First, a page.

Write down each question, and then come up with one sentence to answer each of them. Once you’ve finished, you can see what answers give you hints to develop the solution. Now, increase the problem’s complexity little by little, by trying to make sense of the answers you got, much like completing a puzzle.
Although your critical thinking is crucial, you must also keep a creative, analytical mind to expand your perspective. Look at all of your answers from different angles and keep on asking “what if…. (I do this)” and “what if… (I do that).” Entertain in your mind a variety of options and scenarios and see what else you come up with. Try to think how you could make that solution work. Be creative. At the same time, look for flaws in the armor of that solution. Keep on writing down every possible scenario. This will help in the creative problem solving final phase.
You don’t have to be a solo hero to solve your problem either. Remember that old adage,”Two heads are better than one” and be open to new, fresh ideas from others. If possible, ask for feedback from a good friend or a person you trust. Even if they can’t help you with an exact solution, you may gain a different insight or idea from their input that might help you come up with another option or the solution itself. This is especially true when the person you’re talking to has had experience solving problems similar to yours. Such is the case of a business management problem, for instance.
Another idea is to organize a collective thought meeting on the subject matter. If you have read “Think and Grow Rich“ you know what I’m talking about. Napoleon Hill use to seek council from his “mastermind group” and even though it all happened in his imagination, he claimed it helped him solve problems when he was stuck. Some also believe that Carl Jung seeked council from the Universal Counsciousness, or what we commonly know today as The Akashic Records.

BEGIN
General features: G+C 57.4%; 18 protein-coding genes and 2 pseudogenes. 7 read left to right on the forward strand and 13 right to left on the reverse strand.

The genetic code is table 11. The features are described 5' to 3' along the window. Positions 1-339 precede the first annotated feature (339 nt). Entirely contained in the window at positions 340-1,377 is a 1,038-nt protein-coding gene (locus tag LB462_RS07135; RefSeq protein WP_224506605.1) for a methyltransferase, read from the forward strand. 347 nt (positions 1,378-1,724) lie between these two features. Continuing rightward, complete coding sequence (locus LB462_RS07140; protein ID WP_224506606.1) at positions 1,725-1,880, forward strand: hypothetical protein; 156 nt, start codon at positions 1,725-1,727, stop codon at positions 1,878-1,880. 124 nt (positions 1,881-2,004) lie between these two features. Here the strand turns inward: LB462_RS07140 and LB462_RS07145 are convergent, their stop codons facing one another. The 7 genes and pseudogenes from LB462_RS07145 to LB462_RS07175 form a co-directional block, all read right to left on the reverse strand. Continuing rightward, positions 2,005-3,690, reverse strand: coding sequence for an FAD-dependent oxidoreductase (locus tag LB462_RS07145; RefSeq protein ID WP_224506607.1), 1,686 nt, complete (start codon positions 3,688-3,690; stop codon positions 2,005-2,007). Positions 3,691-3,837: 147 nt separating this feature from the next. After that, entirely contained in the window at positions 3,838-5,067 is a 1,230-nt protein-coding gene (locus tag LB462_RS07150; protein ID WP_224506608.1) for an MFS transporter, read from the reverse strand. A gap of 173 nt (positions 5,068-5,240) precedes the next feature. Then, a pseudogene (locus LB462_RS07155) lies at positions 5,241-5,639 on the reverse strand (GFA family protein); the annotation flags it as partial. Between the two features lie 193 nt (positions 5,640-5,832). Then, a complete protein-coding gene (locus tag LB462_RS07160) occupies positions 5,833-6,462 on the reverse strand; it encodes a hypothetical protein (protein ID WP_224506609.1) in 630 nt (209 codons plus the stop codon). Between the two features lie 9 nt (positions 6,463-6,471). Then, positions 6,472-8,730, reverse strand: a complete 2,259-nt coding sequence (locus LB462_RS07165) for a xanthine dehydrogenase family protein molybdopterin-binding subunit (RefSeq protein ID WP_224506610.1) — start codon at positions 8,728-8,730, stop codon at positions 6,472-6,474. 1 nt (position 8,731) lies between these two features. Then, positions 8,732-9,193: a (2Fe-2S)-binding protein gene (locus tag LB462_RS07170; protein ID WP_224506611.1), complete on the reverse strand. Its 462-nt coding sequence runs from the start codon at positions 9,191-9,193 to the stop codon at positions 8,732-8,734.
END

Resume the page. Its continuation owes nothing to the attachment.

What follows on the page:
Be patient. When you are in a rush to solve a problem, especially a significant one, the answer may not come to you all at once. However, as long as you persevere, there is always a chance that the perfect solution will present itself. One thing you may want to try is to ask your subconscious what to do as you go to sleep. Many inventors and musicians throughout history have claimed that the best of creative answers came in the middle of the night or as they woke up. If you want to give this a try, I suggest you keep a pad and pencil on your nightstand, so you can jot down your ideas immediately as you wake up. Otherwise, you may not remember them later.
One last piece of advise is to practice creative thinking exercises often. You will become a more effective problem solver for a variety of situations. Here is an example of this…
Take a piece of paper and write any word that comes to mind on the center of the page. Now look at that word and write the first two words that come to your mind after having looked at it. Keep on doing this. Now, come up with two more words for each one you came up with, and so on and so forth. This can go on until you build a tree of related words. This exercise will help you build analitical skills, and fortify your creative problem solving process.
So, next time you feel you have hit the end of the road with a problem, think again. The solution might just be staring you right in the face. Follow the steps above and engage your mind in creative problem solving. Pretty soon you’ll become so good at solving problems you’ll surprise yourself!